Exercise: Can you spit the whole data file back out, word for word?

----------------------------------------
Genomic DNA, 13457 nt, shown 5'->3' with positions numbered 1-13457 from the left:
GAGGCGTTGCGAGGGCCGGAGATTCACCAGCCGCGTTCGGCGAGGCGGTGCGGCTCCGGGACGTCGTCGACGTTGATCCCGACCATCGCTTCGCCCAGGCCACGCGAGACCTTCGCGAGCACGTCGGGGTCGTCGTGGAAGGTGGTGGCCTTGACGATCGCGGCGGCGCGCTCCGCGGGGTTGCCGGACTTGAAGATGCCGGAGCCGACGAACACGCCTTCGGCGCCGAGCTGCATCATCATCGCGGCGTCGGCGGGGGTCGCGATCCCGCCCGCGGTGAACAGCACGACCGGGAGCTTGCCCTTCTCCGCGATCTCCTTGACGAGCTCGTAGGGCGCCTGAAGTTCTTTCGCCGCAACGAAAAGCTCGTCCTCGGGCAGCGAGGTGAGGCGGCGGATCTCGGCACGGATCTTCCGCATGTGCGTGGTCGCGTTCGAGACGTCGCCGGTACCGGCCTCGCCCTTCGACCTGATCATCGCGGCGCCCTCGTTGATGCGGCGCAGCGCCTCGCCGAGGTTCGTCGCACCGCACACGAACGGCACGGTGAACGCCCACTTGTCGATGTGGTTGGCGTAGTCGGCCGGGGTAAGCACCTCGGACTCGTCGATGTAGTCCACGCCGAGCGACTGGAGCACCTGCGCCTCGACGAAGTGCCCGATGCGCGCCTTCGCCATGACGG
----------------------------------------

Genomic DNA, 13457 nt, shown 5'->3' with positions numbered 1-13457 from the left:
GAGGCGTTGCGAGGGCCGGAGATTCACCAGCCGCGTTCGGCGAGGCGGTGCGGCTCCGGGACGTCGTCGACGTTGATCCCGACCATCGCTTCGCCCAGGCCACGCGAGACCTTCGCGAGCACGTCGGGGTCGTCGTGGAAGGTGGTGGCCTTGACGATCGCGGCGGCGCGCTCCGCGGGGTTGCCGGACTTGAAGATGCCGGAGCCGACGAACACGCCTTCGGCGCCGAGCTGCATCATCATCGCGGCGTCGGCGGGGGTCGCGATCCCGCCCGCGGTGAACAGCACGACCGGGAGCTTGCCCTTCTCCGCGATCTCCTTGACGAGCTCGTAGGGCGCCTGAAGTTCTTTCGCCGCAACGAAAAGCTCGTCCTCGGGCAGCGAGGTGAGGCGGCGGATCTCGGCACGGATCTTCCGCATGTGCGTGGTCGCGTTCGAGACGTCGCCGGTACCGGCCTCGCCCTTCGACCTGATCATCGCGGCGCCCTCGTTGATGCGGCGCAGCGCCTCGCCGAGGTTCGTCGCACCGCACACGAACGGCACGGTGAACGCCCACTTGTCGATGTGGTTGGCGTAGTCGGCCGGGGTAAGCACCTCGGACTCGTCGATGTAGTCCACGCCGAGCGACTGGAGCACCTGCGCCTCGACGAAGTGCCCGATGCGCGCCTTCGCCATGACGG